Redskins.com's Brian Tinsman breaks down the key players and matchups to keep an eye on during Sunday afternoon's Redskins-Lions battle at FedExField in Landover, Md.
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JUST WIN, BABY
While that may seem inherent, the late Raiders owner Al Davis said it right when he coined the phrase, 'Just win, baby.' The point is not supposed to be profound; it's supposed to reflect a business-like attitude that every man, woman and child on the home sideline should have this Sunday.
The Redskins return home to play a team in the Detroit Lions that have not beaten the Redskins on the road in 76 years, when they beat the Boston Redskins at Fenway Park. Now is no time to lose a good streak like that.
Weeks 1 and 2 have been humbling for a team that came in unprepared after looking unstoppable to close out the 2012 season. Obviously the offensive gameplan has been hindered by Robert Griffin III's brace and recovery, but the coaching staff insists the quarterback is cleared to run the entire playbook.
If that's the case, let's see it in action.
Get back to the read-option attack. The team has struggled mightily to sustain drives because the personnel is not ideally suited for a drop-back-and-pass scheme. Griffin III is under constant pressure in the pocket, and the Eagles and Packers both used the blitz to disrupt the passing game. Don't let the Lions dictate anything this Sunday; go out and run the offense that made you a top-five unit last year. This should allow everyone to get back on track on both sides of the ball.
One week after registering his worst game (12 carries, 45 yards, two fumbles, touchdown), Redskins running back
Getting only 13 carries, Morris made the most of it, twice carrying the ball 32 yards and finishing the day with 107 yards for a career-best 8.2 yards per carry.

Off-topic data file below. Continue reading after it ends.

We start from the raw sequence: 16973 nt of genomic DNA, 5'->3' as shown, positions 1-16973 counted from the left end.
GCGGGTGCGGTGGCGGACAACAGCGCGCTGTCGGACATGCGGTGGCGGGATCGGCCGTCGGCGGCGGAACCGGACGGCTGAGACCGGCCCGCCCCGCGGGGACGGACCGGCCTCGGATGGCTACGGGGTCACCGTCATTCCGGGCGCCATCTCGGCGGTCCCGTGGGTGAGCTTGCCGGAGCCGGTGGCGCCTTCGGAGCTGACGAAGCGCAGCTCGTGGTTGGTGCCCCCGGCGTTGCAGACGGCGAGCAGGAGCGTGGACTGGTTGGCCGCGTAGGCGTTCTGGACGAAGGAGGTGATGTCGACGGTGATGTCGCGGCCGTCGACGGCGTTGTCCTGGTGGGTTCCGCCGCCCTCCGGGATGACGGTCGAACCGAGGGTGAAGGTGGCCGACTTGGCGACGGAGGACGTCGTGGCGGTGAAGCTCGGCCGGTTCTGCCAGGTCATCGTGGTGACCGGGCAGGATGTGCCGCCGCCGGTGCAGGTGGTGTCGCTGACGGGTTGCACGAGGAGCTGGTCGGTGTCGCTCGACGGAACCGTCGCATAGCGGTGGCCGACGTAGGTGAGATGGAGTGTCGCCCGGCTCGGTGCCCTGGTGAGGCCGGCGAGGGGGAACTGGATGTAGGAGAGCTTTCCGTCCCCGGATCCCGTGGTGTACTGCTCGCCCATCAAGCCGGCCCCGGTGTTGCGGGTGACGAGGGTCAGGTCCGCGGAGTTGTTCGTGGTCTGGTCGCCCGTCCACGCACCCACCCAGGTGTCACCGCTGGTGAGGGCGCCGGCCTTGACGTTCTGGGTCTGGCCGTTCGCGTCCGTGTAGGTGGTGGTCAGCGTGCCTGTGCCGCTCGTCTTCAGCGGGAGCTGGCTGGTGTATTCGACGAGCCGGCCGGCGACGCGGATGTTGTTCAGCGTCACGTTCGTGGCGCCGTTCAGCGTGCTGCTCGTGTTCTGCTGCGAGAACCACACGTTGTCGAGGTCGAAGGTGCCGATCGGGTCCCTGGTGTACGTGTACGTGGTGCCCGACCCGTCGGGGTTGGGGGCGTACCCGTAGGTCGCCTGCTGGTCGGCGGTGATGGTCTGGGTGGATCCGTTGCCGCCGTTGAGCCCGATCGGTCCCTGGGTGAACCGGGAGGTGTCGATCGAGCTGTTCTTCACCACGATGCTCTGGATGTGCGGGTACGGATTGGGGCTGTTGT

If the Redskins had been competitive vs. Green Bay, Morris may have had more trouble finding open running lanes. Then again, Morris also would have been on the field for more plays before the team switched to the 2-minute offense.
Either way, he'll be ready to roll in Week 3.
A successful running game allows the Redskins to do many things on offense, not the least of which is sustaining drives and converting third downs. So far, the Redskins rank 31st in the NFL with a 24-percent conversion rate on third down. The only team worse than the Redskins is the Cleveland Browns. Enough said there.
The other key that the Redskins must addresss this week is improving on the 27:26 average time of possession through two games. While this number may seem only slightly less than 30 minutes even, it adds up to 41:04 over the course of a 16-game schedule. That's essentially the defense playing three more quarters than the offense over the course of the season.
That's not a good recipe for success.
The Redskins have a chance to close that gap with a strong running game this Sunday. Especially with Lions running back Reggie Bush still ailing, the Redskins have a chance to control the clock and dictate the pace of the game with No. 46 toting the rock.
RELEASE THE KER-RAKPO
Last week against the Green Bay Packers, the Redskins collected three sacks in a quarter for the first time since 2009, with
The Redskins were most successful when the pass rush was hitting home last week, but managed little pressure and no sacks when the Packers switched to a three-step drop. The results were historically significant for both teams, and not in the good way for the Redskins.
Coming home to FedExField should build the type of atmosphere this defense needs to get their confidence back. With
Megatron can't catch any passes if his quarterback is on the sod.
BUTTON UP SPECIAL TEAMS
Last week was a dismal performance for Redskins special teams, as punter
Things weren't much better in the return game, where rookie
Fortunately, the game boiled down to much bigger issues than special teams mistakes, but such errors will not make earning the first win any easier. Time to fine-tune the mechanics and create some running lanes on the return.